By J. V. Ward, Boris C. Kondratieff, R. E. Zuellig
This can be a accomplished source at the biology, ecology, and systematics of aquatic bugs of Rocky Mountain streams. This richly illustrated and up to date quantity contains descriptions of mountain flow ecosystems and habitats; simplified id keys to the bugs of Colorado Mountain streams; transparent, well-labelled drawings; and an intensive bibliography. Species' distributions by way of drainage basin are supplied for mayflies, stoneflies and caddisflies, the 3 orders for which such information can be found.
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Additional info for An illustrated guide to the mountain stream insects of Colorado
The flowing water (Wallace and Merritt 1980). Collector-gatherers are deposit feeders adapted to utilize sedimentary organic matter. Predators are adapted for capturing and consuming other animals, which are normally consumed whole or in large pieces. A few predators, however, are adapted for piercing their prey and sucking out the body fluids. Specific examples of these feeding mechanisms are presented in the next section. Several studies have dealt with food habits of insects in Colorado mountain streams (Richardson and Gaufin 1971; Mecom 1972b; Fuller and Stewart 1977, 1979; Gray and Ward 1979; Short et al.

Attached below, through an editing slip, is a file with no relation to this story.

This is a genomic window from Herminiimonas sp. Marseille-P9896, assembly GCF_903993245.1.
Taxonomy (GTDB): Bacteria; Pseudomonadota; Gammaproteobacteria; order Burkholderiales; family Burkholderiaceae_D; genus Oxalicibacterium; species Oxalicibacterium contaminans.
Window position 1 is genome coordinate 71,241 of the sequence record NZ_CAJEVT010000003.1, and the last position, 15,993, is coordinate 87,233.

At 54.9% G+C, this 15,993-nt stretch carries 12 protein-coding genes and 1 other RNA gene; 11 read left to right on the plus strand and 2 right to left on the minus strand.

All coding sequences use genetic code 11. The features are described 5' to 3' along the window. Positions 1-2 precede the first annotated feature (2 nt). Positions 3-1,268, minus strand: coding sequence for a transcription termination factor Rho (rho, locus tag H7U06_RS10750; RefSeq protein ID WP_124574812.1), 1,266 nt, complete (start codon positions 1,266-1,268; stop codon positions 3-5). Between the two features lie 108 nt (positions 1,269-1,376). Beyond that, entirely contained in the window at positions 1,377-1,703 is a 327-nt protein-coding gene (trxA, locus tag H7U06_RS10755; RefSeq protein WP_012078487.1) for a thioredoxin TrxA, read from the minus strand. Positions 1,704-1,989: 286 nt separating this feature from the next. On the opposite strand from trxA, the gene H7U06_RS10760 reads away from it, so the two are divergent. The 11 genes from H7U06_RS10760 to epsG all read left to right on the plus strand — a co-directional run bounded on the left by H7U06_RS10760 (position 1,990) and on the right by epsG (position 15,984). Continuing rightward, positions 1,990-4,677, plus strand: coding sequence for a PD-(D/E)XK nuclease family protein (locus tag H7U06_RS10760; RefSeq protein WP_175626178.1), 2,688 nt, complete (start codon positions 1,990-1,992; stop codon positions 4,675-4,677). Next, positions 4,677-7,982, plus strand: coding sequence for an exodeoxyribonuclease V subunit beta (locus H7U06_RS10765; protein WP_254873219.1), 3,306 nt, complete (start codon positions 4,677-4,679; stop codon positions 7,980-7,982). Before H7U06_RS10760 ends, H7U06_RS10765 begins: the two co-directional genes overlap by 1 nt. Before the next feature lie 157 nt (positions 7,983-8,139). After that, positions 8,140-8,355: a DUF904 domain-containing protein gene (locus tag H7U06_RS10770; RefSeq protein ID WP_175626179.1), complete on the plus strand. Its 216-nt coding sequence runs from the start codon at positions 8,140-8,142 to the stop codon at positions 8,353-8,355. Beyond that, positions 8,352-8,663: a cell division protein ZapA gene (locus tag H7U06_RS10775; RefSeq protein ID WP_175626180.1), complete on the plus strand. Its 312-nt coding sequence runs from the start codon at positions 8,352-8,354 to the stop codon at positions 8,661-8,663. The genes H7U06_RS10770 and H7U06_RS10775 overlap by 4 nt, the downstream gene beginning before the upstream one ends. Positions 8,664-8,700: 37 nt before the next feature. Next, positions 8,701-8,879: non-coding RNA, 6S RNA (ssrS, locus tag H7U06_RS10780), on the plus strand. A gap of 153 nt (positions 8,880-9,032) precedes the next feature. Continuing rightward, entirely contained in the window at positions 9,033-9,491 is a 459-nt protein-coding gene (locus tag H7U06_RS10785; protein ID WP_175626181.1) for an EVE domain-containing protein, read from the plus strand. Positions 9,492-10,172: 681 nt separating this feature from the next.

The Subalpine Zone is dominated by the spruce-fir forest (Picea engelmannii-Abies lasiocarpa), which occurs from 10,000 ft. (3,048 m) to timberline. In the Montane Zone, from 8,000-10,000 ft. (2,438-3,048 m), Douglas fir (Pseudotsuga menziesii) predominates on north slopes and ponderosa pine (Pinus ponderosa) occur in more xeric locations. Large stands of aspen (Populus tremuloides) and lodgepole pine (Pinus contorta) also characterize this zone. The Foothills Zone from 6,000-8,000 ft. (1,829-2,438 m) is typified by steep slopes and deep canyons.
Whereas intolerant organisms do not occur under severe conditions, tolerant organisms may also inhabit pristine waters. , heavy metals, pH levels, organic pollution, water temperature) because a species may be included in all three categories (intolerant, facultative, tolerant), depending upon which variable is examined. Knowing that an organism is, for example, intolerant of organic pollution does not indicate whether it is low oxygen, high turbidity, sedimentation, or a combination of these and other factors that are responsible for its absence.
An illustrated guide to the mountain stream insects of Colorado by J. V. Ward, Boris C. Kondratieff, R. E. Zuellig